I am also somewhat weary of extra-turn effects, but I’m glad that I convinced myself to feature a solitary Time Warp in this Cube. It does require you to develop your battlefield to be especially meaningful, so it’s not oppressive on its own, and the inclusion of just one extra-turn effect significantly expands the range of things that can happen in a game. Not to mention that Time Warp is one of the few slots in the Cube that opens up the potential to pull off a game-winning combo, which is very welcome in small doses. The aforementioned Tamiyo, the Moon Sage and some combinations with Eternal Witness are the primary ways to accomplish this.


Black poses some significant questions in Cube design when it comes to power level. Making black relevant, barring just jamming all of its most powerful cards, has proven incredibly difficult in Cubes of all shapes and sizes. What I landed on was including a sampling of the most powerful controlling black cards and going heavy on a Sacrifice theme. The mana of the Cube is designed to make two-color manabases really strong, and this theme allows black to play especially well with white and red, which goes a long way towards making sure that black is represented in decks.

Carrion Feeder Bitterblossom Yawgmoth, Thran Physician

To make sure that I was giving players enough incentive to pursue black Sacrifice decks, I juiced them with the addition of Yawgmoth, Thran Physician. The impact that Yawgmoth can have relative to its mana cost is concerning, and it’s the one black card that I’m really keeping an eye on, but so far the power level of everything else has proven high enough to keep Yawgmoth more or less in check while still being an exciting avenue to explore. So, you could say that Yawgmoth is working out pretty well for now.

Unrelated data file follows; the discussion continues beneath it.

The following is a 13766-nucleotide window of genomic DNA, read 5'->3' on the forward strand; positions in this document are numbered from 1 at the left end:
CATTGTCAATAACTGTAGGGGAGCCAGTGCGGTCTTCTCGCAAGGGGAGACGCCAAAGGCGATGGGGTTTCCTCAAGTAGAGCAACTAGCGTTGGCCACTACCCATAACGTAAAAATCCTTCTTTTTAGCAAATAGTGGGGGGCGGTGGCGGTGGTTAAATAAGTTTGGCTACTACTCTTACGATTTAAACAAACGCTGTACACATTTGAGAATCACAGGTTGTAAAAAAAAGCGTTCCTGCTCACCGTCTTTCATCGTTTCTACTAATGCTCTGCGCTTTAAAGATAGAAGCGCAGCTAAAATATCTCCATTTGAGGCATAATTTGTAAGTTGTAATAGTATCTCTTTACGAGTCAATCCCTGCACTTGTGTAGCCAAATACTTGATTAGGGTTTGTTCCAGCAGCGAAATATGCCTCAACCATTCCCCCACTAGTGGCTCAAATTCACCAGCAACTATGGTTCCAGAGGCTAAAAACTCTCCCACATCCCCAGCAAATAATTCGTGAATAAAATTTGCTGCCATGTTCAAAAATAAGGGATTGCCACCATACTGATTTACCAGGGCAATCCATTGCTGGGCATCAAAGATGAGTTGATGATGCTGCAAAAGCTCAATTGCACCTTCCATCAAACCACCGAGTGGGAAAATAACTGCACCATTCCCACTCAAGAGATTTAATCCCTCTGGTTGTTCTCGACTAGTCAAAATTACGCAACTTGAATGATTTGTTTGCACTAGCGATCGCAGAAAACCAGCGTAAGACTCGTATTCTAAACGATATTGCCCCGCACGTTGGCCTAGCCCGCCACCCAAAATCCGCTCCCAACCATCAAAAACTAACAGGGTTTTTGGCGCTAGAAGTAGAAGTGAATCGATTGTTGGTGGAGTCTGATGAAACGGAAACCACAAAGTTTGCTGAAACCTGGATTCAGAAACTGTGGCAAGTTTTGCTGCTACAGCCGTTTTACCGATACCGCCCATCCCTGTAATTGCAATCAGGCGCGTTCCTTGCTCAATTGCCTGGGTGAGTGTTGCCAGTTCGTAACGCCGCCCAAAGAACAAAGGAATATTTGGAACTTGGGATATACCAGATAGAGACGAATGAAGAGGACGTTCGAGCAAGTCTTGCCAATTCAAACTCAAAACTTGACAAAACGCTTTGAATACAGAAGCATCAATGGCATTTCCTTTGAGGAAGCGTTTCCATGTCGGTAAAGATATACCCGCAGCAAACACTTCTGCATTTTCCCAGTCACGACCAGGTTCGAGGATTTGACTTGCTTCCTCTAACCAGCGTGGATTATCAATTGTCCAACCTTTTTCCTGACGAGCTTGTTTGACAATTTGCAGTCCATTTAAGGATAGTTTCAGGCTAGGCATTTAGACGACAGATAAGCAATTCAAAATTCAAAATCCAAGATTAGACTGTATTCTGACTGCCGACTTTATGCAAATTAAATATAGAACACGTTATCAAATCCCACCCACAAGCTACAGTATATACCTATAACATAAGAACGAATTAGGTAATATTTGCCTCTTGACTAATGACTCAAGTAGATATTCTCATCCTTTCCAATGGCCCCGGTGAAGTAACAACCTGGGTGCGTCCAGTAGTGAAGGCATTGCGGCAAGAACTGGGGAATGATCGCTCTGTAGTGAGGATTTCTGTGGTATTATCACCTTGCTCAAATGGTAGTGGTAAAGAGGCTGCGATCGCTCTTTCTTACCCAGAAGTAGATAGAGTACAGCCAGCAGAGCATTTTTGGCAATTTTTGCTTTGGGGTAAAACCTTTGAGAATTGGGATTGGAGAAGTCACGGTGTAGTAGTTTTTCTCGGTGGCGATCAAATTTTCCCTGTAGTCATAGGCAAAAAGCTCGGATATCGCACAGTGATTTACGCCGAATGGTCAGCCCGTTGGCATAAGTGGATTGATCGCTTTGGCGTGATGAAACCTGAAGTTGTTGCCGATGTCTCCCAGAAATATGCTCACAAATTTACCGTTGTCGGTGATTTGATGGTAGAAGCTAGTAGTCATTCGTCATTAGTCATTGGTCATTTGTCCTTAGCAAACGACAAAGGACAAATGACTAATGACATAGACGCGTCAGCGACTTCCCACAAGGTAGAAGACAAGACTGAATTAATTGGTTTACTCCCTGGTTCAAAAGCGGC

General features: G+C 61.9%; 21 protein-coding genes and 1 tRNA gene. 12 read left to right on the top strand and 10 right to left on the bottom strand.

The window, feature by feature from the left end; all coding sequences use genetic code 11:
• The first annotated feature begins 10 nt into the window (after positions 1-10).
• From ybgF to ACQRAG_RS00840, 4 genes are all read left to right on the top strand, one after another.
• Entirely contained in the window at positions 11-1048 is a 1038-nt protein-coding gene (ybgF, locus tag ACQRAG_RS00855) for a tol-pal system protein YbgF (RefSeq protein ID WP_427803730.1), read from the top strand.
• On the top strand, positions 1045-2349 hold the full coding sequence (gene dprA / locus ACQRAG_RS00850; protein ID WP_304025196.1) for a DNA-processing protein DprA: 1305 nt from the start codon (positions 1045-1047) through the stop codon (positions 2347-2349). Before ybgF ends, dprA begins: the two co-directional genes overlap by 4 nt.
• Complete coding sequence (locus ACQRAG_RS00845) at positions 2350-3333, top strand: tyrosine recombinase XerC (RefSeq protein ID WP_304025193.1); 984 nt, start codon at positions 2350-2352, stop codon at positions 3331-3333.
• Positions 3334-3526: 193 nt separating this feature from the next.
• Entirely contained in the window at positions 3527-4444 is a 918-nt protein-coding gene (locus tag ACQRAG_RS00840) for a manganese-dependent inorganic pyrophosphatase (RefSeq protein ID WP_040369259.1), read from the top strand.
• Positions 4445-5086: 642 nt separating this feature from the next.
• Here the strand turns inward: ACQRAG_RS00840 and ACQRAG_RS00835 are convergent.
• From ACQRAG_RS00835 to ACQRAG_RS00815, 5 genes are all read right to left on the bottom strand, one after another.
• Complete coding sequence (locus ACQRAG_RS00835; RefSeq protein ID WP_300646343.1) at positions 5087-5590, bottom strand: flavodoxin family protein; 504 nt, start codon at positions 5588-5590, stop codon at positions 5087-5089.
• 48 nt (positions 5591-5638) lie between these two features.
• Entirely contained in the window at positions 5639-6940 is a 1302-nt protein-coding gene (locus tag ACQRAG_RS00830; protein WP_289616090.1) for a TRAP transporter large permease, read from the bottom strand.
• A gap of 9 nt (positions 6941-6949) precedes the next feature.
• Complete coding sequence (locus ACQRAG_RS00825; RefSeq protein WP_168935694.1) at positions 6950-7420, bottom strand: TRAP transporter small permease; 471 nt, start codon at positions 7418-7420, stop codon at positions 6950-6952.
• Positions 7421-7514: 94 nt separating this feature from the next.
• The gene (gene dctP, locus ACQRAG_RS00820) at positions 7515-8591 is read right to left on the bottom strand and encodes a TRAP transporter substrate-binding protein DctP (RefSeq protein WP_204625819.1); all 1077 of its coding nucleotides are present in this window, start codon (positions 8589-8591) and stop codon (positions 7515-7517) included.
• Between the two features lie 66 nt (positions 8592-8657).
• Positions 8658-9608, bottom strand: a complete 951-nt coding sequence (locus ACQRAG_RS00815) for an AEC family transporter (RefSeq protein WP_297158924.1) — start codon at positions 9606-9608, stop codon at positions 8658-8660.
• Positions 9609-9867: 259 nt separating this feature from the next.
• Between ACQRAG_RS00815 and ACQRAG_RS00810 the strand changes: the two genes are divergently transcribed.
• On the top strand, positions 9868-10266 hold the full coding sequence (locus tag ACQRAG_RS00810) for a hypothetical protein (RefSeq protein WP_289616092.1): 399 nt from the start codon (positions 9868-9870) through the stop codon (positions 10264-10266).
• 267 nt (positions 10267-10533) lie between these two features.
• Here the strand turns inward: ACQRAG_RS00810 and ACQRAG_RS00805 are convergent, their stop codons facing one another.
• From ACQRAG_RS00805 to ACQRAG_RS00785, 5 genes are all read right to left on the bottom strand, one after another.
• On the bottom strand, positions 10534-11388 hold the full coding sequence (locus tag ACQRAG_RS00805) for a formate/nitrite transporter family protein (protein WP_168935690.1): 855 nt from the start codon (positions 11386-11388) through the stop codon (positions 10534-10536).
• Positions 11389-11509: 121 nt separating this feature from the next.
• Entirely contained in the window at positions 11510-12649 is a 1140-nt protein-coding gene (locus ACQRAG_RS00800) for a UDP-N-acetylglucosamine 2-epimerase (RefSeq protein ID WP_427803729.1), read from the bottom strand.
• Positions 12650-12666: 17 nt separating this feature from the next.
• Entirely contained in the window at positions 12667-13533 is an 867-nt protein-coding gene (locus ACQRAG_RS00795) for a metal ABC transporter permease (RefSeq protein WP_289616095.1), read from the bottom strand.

I considered cards like Demonic and Vampiric Tutor, but ultimately they just feel out of place here. I’d rather encourage players to draft decks full of cards that play well with each other than to try to draft something that plays the same every game, and the level of redundancy offered by efficient tutors just didn’t mesh well with my vision.

I also have a strong distaste for Reanimator in most Cubes, and there was no way I was going to heavily facilitate those strategies here. The compromise that I made was to slot in Liliana, Death’s Majesty, which is a solid value card which can cheat the small sampling of large creatures onto the battlefield if that’s what you really want to get up to, and I’ve been happy with this decision as far as offering a taste of Reanimator without fully supporting such a groan-inducing archetype.


I’d argue that red is a bit more customizable in Cubes of this power level than white, though I did mostly keep things to beatdown and midrange cards with some support for Sacrifice decks. I decided to eschew one-note cards like Goblin Guide and Sulfuric Vortex largely in favor of pushing players to play two or more colors more often than not, and because I expect a relatively high number of aggressive mirrors where those cards don’t really shine. Embercleave subtly pushes players towards playing Boros over mono-red, with Stoneforge Mystic hanging around to sweeten the pot.

I’ve elected to offer some light support for prowess, but I don’t go overboard there. All of the creatures and spells for that style of deck are at rates where you’d generally play them in any aggressive shell. I initially had more of a “planeswalkers matter” theme slotted into red, but the number of planeswalkers and cards that support this only decreased over time as I pushed the Cube more in the direction where each card was more generically playable. Chandra, Acolyte of Flame and Light Up the Night are the two holdovers from this experiment, with both offering enough in other areas while maintaining some explosive potential when specifically explored that I like having them around.

Chandra, Acolyte of Flame Light Up the Night